an actuator member adapted to receive said first coupler member of said first end of said biasing member such that said first coupler member rotationally couples said first end of said biasing member to said actuator member, said actuator member being selectively rotatable about said central axis, and
a locking member adapted to releasably engage said actuator member and thereby prevent rotation of said actuator member in at least one rotational direction.
22. A tensioner device for imparting a rotational biasing force to a support member, said tensioner device including:
a biasing member having a central axis, a first end and a second end, said first end including a first coupler member and said second end including a second coupler member, said second coupler member comprising a generally rectangular block adapted to rotationally couple said second end of said biasing member to the support member;
an actuator member adapted to receive said first coupler member of said first end of said biasing member such that said first coupler member rotationally couples said first end of said biasing member to said actuator member, said actuator member being selectively rotatable about said central axis; and
a locking member adapted to releasably engage said actuator member and thereby prevent rotation of said actuator member in at least one rotational direction.
23. The tensioner device of claim 22 wherein said first coupler member comprises a generally rectangular block.
24. A tensioner device for imparting a rotational biasing force to a support member, said tensioner device including:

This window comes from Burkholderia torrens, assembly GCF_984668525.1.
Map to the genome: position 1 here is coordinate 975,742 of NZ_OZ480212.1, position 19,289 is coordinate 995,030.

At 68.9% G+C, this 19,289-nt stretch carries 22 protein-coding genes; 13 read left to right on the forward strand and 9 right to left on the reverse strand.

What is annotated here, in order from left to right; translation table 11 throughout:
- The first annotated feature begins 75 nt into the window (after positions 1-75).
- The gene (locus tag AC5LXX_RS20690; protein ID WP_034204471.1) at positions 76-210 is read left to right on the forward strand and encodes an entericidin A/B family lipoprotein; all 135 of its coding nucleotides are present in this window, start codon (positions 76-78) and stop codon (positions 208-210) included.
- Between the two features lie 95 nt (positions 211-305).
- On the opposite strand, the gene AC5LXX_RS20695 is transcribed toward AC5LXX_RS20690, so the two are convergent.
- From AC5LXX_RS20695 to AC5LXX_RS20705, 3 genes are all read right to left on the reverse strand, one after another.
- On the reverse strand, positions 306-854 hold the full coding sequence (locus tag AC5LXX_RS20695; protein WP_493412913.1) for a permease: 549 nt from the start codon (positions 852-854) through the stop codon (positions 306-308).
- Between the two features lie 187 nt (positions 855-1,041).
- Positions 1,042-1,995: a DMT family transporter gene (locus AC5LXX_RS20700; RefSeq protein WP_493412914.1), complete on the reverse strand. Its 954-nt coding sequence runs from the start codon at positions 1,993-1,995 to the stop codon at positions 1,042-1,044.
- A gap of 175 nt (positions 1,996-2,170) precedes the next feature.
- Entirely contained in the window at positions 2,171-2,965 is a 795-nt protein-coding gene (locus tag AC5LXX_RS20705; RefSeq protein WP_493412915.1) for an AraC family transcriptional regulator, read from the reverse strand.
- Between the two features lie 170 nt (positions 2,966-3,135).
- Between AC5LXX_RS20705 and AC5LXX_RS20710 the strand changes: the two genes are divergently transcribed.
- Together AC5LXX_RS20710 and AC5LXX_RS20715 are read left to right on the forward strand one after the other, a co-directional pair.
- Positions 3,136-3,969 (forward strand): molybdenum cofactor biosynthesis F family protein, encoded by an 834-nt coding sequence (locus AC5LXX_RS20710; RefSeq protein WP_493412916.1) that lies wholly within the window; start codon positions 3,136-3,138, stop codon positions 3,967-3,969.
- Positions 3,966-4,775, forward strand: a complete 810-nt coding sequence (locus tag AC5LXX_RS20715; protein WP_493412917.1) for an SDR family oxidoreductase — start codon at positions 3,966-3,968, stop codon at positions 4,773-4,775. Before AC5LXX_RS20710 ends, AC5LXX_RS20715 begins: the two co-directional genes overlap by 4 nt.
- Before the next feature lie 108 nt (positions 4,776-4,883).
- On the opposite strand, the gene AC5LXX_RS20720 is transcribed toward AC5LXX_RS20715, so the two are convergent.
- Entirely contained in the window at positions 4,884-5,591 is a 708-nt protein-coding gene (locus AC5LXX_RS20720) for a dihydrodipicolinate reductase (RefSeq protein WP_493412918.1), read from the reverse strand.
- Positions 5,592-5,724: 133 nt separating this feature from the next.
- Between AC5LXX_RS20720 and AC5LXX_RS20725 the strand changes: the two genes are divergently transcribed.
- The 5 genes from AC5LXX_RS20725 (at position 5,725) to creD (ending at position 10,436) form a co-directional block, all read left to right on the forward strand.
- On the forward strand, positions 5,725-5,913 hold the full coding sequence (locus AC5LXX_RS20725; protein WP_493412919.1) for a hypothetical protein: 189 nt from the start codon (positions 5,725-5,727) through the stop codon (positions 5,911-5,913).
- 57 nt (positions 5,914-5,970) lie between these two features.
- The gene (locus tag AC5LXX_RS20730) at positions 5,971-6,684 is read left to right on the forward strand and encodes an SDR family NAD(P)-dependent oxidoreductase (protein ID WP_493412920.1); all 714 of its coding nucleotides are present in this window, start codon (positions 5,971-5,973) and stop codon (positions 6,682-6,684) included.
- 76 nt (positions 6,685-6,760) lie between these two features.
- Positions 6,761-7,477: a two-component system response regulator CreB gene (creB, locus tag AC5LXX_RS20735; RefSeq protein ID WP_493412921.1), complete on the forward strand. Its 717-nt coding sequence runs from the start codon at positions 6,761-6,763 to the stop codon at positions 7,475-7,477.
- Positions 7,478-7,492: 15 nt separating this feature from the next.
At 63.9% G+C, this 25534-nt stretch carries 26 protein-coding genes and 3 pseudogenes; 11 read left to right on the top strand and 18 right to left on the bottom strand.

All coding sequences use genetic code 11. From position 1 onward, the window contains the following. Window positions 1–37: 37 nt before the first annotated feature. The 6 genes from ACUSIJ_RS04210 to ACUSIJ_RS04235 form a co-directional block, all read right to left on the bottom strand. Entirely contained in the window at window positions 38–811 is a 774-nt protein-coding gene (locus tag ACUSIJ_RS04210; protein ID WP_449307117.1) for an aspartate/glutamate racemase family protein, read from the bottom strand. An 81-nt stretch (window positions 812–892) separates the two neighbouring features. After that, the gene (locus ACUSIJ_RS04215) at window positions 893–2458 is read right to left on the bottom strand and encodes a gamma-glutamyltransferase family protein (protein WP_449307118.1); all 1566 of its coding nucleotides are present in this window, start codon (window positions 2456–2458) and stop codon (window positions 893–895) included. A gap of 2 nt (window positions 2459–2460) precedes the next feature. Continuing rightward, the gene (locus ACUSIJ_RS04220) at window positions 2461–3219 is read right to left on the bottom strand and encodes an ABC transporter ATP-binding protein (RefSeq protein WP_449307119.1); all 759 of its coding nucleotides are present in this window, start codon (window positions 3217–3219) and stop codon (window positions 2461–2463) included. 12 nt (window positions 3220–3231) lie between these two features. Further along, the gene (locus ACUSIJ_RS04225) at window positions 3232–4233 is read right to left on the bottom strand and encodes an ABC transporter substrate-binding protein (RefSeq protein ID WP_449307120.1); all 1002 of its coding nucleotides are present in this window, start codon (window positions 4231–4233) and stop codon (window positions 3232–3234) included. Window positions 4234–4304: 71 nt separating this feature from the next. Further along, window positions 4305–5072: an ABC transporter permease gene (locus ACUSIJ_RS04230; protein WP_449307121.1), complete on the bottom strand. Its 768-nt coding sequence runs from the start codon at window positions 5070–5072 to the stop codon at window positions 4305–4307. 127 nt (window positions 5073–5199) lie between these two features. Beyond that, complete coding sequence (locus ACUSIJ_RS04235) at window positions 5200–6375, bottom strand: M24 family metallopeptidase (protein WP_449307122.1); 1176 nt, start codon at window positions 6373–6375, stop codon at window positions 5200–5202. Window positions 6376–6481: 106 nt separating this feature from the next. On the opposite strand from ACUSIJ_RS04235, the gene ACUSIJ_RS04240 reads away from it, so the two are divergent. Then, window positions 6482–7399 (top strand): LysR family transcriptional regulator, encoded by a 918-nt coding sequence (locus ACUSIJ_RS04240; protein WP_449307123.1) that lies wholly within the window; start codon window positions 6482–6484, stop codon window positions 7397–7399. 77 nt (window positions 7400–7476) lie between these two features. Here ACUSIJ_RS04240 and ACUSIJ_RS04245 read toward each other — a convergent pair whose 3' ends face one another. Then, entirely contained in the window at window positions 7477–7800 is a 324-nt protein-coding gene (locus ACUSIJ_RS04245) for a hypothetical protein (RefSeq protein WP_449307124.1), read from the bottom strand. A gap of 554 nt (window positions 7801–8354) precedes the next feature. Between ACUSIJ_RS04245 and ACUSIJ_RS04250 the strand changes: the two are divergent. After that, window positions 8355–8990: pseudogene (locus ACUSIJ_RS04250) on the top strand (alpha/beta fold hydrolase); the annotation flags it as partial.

a biasing member having a central axis, a first end and a second end, said first end including a first coupler member and said second end including a second coupler member, said second coupler member adapted to rotationally couple said second end of said biasing member to the support member, said second coupler member comprising a finger extending outwardly from said first end of said biasing member;
an actuator member adapted to receive said finger of said biasing member, said actuator member including a lug adapted to engage said finger of said biasing member such that said finger rotationally couples said first end of said biasing member to said actuator member, said actuator member being selectively rotatable about said central axis; and
a locking member adapted to releasably engage said actuator member and thereby prevent rotation of said actuator member in at least one rotational direction.
Description
RELATED APPLICATIONS

This application claims the benefit of U.S. Provisional Application No. 60/153,835, filed Sep. 14, 1999.

BACKGROUND OF THE INVENTION

The present invention relates to an internal tensioner device that is adapted to impart a rotational biasing force to a shaft, and in particular to an internal tensioner device including a biasing member having a first end rotationally coupled to an actuator member and a second end adapted to be disposed within and rotationally coupled to the shaft.